Even before the starter’s gun fires, Fiona De Jong has run a years-long marathon to prepare the Aussies for the Olympic Games. By Hannah Flannery
Fiona De Jong is not an Olympian, coach or trainer, but much of the responsibility for Australia’s performance at the London Olympic Games will be on her shoulders.
Director of Sport for the Australian Olympic Committee, De Jong has the enormous task of managing the delivery of the Australian Olympic delegation to the Games.
“We have set the ambition of finishing in the top five in the overall medal tally, which is going to be tougher than ever. But it is do-able,” she says.
De Jong is “cautiously optimistic” the Australian team will reach this goal.
The challenge De Jong faces in London will be to swiftly react to whatever curveball is thrown. And if the Beijing Games are anything to go by, the trickiest curveballs will be unexpected.
“Some of the issues we will face in London just can’t be anticipated,” De Jong says.
In preparation for the Beijing Olympics, De Jong and her team spent three months plotting room configurations to work out where to place athletes.
When the first wave of Australians arrived in Beijing, they discovered the floor plans were not true to form and so an entire reconfiguration had to be drafted over three days.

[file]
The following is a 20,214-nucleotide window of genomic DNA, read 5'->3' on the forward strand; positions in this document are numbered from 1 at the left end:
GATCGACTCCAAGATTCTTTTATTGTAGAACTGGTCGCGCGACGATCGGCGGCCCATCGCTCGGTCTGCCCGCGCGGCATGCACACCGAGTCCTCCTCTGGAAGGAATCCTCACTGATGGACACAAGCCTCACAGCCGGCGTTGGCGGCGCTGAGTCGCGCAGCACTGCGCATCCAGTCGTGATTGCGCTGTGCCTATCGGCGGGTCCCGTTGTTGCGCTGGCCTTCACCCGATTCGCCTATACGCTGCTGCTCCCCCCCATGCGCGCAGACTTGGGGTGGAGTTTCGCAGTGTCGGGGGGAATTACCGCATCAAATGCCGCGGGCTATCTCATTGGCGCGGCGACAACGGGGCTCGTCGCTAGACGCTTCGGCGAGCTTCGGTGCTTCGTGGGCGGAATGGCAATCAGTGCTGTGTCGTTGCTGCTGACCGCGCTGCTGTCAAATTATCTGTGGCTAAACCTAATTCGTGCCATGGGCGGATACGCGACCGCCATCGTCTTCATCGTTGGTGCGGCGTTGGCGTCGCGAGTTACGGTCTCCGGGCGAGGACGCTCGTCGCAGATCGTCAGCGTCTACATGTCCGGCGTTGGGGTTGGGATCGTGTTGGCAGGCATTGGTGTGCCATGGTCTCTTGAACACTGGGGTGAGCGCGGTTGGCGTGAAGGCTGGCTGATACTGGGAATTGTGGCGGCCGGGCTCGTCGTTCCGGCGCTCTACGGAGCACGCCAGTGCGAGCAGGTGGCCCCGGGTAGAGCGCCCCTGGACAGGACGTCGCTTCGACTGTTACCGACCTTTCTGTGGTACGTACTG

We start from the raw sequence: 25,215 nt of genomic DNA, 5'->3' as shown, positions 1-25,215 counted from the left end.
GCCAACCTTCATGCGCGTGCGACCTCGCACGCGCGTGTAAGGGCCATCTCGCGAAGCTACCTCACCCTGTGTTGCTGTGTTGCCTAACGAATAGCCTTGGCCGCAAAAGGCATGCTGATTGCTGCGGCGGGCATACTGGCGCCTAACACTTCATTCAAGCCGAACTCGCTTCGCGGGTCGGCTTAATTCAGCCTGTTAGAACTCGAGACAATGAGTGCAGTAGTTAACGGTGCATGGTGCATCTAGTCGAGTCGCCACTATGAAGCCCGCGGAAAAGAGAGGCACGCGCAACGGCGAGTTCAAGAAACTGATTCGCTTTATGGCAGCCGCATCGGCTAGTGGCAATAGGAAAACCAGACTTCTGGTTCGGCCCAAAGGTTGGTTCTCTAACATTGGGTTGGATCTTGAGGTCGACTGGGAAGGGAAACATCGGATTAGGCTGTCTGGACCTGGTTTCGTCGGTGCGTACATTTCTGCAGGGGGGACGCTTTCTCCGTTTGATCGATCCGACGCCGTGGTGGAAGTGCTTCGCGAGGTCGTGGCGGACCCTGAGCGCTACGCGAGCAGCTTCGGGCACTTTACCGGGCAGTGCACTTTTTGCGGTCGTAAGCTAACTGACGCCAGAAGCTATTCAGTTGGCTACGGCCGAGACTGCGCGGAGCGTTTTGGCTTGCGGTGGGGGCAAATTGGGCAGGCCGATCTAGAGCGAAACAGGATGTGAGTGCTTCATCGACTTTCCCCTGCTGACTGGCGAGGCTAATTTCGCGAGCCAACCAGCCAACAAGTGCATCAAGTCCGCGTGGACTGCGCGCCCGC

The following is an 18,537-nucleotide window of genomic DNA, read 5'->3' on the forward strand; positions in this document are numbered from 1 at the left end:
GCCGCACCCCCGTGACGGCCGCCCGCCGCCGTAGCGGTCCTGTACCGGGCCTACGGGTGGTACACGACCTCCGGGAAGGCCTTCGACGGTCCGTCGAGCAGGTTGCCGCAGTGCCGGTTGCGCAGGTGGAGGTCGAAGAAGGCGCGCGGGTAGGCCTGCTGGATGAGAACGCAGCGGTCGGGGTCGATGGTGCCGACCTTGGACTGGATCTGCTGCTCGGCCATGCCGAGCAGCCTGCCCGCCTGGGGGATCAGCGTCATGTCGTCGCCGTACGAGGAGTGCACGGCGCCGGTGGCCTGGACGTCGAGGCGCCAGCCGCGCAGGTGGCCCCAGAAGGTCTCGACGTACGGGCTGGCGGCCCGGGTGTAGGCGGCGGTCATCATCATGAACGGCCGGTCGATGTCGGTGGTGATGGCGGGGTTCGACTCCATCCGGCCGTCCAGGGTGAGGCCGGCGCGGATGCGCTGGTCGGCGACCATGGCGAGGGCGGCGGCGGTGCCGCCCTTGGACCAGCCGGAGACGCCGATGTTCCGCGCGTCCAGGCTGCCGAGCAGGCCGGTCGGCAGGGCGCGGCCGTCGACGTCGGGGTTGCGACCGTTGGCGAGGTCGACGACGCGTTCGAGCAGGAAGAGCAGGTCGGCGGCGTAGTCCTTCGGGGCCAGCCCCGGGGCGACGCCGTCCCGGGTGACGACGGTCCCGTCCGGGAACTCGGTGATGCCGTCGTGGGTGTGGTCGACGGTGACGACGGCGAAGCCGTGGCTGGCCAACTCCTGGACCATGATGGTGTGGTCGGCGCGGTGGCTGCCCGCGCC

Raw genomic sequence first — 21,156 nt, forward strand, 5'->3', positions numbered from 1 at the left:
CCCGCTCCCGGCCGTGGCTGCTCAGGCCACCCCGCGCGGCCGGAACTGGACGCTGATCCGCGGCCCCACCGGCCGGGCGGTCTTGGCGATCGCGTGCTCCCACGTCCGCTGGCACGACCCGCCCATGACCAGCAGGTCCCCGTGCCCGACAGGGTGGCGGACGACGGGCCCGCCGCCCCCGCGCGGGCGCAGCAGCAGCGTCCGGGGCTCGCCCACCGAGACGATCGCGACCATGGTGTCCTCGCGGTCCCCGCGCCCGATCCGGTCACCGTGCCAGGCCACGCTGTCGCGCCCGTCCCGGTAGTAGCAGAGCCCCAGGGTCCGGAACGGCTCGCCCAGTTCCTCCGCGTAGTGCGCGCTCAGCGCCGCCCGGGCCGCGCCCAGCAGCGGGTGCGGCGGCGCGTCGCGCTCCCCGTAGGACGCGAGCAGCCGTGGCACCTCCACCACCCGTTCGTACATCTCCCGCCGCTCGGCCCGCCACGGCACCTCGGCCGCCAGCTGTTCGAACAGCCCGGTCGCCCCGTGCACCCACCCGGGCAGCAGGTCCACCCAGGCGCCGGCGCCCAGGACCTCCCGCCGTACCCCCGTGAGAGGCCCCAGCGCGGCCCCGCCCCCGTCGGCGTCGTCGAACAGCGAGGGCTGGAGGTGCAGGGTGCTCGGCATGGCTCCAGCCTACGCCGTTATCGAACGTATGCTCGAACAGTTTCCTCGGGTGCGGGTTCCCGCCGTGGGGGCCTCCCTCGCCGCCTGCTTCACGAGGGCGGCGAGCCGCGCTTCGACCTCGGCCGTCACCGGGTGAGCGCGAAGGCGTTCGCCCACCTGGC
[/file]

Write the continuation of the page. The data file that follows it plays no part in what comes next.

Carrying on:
“This time, I’ve travelled to London to check out the allotments,” she says.
“It’s certainly a big job, but I’ve had four years to get it all together. Come Games time, it’s about executing a good plan.”
A former lawyer, De Jong was appointed to the AOC in 2004 and is responsible for sending teams to the Youth Olympics as well as the Summer and Winter Games.
De Jong admits while she has access to a number of contractors, the months before the Summer Olympics are the most demanding part of the job.
“The summer team is 10 times the number of a winter team,” she says.
The Australian delegation of athletes, coaches, officials and management staff in London will be nearly 800. Half will be athletes.
De Jong will make sure the Australian delegation arrives safely, buses arrive on time at the airport, team uniforms fit, Olympic village passes are distributed and athletes, coaches and officials know precisely where they need to be and when.
Before her appointment to the AOC, De Jong worked for international legal firm Blake Dawson Waldron.
“The skillset I acquired as a lawyer is particularly useful in my role, in that I spend a lot of time drafting selection criteria by which athletes are selected,” she says.
“Being familiar with criteria requirements has been important in drafting those documents.”
While De Jong has been responsible for managing team logistics, this year she has been most consumed by the athlete selection process. Selection disputes are not uncommon in Australia’s sporting history and De Jong says it puts immense pressure on other athletes whose selection comes under question as a result.
“In the past, I’ve found myself in Cairns at the Court of Arbitration for Sport frequently on the eve of the Games, still working out if athletes are going to be able to attend or not,” she says.
But with her expertise in selection policy, De Jong is well placed to fight for athletes if their claims are covered by their national sporting organisation’s policy.